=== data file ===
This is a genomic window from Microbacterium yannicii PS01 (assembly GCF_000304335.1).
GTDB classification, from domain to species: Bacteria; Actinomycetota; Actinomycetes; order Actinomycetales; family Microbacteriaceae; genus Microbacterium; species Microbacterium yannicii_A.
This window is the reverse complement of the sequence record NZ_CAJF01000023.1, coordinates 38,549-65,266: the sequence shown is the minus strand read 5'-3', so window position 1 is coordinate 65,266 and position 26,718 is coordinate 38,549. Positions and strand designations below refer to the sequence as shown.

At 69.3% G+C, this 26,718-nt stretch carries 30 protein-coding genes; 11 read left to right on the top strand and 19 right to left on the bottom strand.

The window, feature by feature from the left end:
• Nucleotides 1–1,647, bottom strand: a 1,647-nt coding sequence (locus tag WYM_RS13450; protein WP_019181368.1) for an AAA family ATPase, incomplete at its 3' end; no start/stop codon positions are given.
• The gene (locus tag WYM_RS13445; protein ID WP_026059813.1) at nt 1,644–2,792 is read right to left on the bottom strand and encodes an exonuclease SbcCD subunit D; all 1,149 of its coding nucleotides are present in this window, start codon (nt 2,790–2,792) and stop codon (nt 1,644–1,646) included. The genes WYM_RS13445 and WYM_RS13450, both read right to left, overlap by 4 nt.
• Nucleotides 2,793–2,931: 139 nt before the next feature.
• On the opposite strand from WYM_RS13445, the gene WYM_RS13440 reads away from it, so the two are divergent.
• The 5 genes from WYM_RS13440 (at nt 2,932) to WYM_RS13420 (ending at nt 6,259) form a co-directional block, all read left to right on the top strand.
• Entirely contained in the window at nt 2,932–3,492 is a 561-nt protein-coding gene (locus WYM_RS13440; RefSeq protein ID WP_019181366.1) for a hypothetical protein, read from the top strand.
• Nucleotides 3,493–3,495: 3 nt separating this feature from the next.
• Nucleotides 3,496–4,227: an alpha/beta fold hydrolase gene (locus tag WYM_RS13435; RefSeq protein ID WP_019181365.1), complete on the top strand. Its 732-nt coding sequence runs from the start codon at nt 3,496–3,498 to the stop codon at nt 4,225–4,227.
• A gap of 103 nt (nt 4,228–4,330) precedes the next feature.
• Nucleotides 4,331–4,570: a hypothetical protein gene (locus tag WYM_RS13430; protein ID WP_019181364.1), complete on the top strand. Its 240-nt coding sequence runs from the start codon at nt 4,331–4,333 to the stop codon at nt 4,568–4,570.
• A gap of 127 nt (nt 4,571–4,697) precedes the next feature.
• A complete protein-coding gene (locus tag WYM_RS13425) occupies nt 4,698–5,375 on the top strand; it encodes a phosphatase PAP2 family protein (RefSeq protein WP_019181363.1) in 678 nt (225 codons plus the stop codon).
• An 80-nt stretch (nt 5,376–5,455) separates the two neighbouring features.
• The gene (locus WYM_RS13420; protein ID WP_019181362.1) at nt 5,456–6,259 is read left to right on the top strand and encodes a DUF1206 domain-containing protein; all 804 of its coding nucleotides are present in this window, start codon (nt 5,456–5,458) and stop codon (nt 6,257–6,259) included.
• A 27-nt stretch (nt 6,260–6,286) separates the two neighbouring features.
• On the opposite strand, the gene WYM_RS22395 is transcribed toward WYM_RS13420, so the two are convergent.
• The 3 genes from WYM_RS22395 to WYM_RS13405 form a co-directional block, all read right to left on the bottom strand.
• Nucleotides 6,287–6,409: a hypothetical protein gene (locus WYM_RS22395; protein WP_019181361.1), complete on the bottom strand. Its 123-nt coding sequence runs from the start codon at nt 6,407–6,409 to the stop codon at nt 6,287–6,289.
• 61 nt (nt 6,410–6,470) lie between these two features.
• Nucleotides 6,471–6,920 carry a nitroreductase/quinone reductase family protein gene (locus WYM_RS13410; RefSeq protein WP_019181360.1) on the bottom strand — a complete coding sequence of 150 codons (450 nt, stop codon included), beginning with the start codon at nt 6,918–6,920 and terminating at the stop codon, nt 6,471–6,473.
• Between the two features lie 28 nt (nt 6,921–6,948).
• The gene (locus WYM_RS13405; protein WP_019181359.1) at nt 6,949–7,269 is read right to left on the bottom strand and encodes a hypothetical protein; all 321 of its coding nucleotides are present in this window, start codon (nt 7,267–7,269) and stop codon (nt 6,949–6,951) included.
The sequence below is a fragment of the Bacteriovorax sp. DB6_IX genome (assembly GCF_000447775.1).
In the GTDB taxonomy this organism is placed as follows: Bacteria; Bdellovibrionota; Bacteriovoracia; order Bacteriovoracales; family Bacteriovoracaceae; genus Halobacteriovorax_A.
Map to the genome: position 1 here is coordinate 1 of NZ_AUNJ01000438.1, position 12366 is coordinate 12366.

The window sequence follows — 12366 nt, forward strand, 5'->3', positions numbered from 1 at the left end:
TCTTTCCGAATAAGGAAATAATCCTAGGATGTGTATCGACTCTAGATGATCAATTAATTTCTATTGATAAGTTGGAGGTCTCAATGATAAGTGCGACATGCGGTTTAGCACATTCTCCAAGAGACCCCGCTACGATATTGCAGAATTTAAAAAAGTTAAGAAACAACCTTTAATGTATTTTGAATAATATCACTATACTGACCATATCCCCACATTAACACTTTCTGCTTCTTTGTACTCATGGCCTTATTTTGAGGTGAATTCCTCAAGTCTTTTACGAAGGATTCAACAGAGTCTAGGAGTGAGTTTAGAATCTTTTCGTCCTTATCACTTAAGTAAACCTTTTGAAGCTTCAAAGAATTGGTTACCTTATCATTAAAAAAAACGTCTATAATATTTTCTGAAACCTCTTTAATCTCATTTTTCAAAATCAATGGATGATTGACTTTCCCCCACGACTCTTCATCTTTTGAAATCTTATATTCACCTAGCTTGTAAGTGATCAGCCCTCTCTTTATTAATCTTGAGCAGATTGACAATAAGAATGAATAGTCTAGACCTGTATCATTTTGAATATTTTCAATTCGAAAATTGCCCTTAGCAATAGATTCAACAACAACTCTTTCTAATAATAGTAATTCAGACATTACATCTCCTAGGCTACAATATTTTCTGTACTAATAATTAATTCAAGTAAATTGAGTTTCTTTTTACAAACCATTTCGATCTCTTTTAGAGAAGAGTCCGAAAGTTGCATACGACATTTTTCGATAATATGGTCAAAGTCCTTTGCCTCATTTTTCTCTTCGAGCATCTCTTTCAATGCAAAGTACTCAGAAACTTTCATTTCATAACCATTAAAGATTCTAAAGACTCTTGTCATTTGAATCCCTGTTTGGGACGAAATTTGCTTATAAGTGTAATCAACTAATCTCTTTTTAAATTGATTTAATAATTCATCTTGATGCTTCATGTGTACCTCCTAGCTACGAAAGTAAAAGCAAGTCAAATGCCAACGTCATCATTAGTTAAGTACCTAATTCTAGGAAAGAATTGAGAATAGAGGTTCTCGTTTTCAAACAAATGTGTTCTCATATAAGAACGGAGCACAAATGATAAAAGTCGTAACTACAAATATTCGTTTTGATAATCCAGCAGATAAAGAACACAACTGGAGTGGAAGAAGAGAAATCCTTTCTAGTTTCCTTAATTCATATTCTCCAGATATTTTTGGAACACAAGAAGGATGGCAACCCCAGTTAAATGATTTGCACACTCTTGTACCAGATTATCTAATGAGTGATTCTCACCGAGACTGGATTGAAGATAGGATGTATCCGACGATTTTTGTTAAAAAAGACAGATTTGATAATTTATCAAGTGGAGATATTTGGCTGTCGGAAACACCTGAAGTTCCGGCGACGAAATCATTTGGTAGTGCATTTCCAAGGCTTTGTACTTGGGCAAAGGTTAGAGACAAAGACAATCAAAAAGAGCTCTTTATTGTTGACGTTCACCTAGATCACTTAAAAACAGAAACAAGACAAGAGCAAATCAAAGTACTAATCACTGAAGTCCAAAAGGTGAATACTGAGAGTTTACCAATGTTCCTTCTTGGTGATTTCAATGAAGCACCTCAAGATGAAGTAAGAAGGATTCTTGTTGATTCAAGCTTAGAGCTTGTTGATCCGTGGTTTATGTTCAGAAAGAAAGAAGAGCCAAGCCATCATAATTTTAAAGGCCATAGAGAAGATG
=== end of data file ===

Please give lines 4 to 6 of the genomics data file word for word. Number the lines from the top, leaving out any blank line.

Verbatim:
At 69.3% G+C, this 26,718-nt stretch carries 30 protein-coding genes; 11 read left to right on the top strand and 19 right to left on the bottom strand.

The window, feature by feature from the left end:
• Nucleotides 1–1,647, bottom strand: a 1,647-nt coding sequence (locus tag WYM_RS13450; protein WP_019181368.1) for an AAA family ATPase, incomplete at its 3' end; no start/stop codon positions are given.